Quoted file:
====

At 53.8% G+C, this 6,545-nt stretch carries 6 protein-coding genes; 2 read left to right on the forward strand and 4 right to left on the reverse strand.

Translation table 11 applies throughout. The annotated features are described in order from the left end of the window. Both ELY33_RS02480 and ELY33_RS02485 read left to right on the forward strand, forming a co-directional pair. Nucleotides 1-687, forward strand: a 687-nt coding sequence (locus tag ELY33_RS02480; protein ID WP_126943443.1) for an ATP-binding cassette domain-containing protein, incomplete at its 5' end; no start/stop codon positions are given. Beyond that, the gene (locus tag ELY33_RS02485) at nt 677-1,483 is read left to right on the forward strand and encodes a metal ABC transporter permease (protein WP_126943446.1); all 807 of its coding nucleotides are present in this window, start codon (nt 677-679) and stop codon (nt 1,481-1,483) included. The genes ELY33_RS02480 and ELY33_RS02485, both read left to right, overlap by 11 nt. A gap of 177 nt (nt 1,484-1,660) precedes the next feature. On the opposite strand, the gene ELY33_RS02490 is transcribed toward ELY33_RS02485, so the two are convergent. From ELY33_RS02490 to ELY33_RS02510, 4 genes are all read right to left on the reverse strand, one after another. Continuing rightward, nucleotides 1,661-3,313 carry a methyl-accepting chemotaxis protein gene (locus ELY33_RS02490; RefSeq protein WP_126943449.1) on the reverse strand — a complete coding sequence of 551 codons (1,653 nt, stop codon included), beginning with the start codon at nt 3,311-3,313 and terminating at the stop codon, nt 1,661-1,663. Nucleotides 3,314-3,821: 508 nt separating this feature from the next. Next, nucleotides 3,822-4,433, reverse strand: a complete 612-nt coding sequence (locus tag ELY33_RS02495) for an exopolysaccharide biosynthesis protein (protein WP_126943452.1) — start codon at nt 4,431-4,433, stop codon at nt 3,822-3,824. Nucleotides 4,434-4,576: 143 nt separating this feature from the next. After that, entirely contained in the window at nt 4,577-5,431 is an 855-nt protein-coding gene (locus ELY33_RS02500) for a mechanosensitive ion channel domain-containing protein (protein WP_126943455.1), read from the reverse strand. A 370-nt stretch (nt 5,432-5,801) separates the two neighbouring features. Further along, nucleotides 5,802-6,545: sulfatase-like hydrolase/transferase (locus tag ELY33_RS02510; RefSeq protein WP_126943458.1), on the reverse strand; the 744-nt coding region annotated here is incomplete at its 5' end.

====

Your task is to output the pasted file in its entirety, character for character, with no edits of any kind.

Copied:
At 53.8% G+C, this 6,545-nt stretch carries 6 protein-coding genes; 2 read left to right on the forward strand and 4 right to left on the reverse strand.

Translation table 11 applies throughout. The annotated features are described in order from the left end of the window. Both ELY33_RS02480 and ELY33_RS02485 read left to right on the forward strand, forming a co-directional pair. Nucleotides 1-687, forward strand: a 687-nt coding sequence (locus tag ELY33_RS02480; protein ID WP_126943443.1) for an ATP-binding cassette domain-containing protein, incomplete at its 5' end; no start/stop codon positions are given. Beyond that, the gene (locus tag ELY33_RS02485) at nt 677-1,483 is read left to right on the forward strand and encodes a metal ABC transporter permease (protein WP_126943446.1); all 807 of its coding nucleotides are present in this window, start codon (nt 677-679) and stop codon (nt 1,481-1,483) included. The genes ELY33_RS02480 and ELY33_RS02485, both read left to right, overlap by 11 nt. A gap of 177 nt (nt 1,484-1,660) precedes the next feature. On the opposite strand, the gene ELY33_RS02490 is transcribed toward ELY33_RS02485, so the two are convergent. From ELY33_RS02490 to ELY33_RS02510, 4 genes are all read right to left on the reverse strand, one after another. Continuing rightward, nucleotides 1,661-3,313 carry a methyl-accepting chemotaxis protein gene (locus ELY33_RS02490; RefSeq protein WP_126943449.1) on the reverse strand — a complete coding sequence of 551 codons (1,653 nt, stop codon included), beginning with the start codon at nt 3,311-3,313 and terminating at the stop codon, nt 1,661-1,663. Nucleotides 3,314-3,821: 508 nt separating this feature from the next. Next, nucleotides 3,822-4,433, reverse strand: a complete 612-nt coding sequence (locus tag ELY33_RS02495) for an exopolysaccharide biosynthesis protein (protein WP_126943452.1) — start codon at nt 4,431-4,433, stop codon at nt 3,822-3,824. Nucleotides 4,434-4,576: 143 nt separating this feature from the next. After that, entirely contained in the window at nt 4,577-5,431 is an 855-nt protein-coding gene (locus ELY33_RS02500) for a mechanosensitive ion channel domain-containing protein (protein WP_126943455.1), read from the reverse strand. A 370-nt stretch (nt 5,432-5,801) separates the two neighbouring features. Further along, nucleotides 5,802-6,545: sulfatase-like hydrolase/transferase (locus tag ELY33_RS02510; RefSeq protein WP_126943458.1), on the reverse strand; the 744-nt coding region annotated here is incomplete at its 5' end.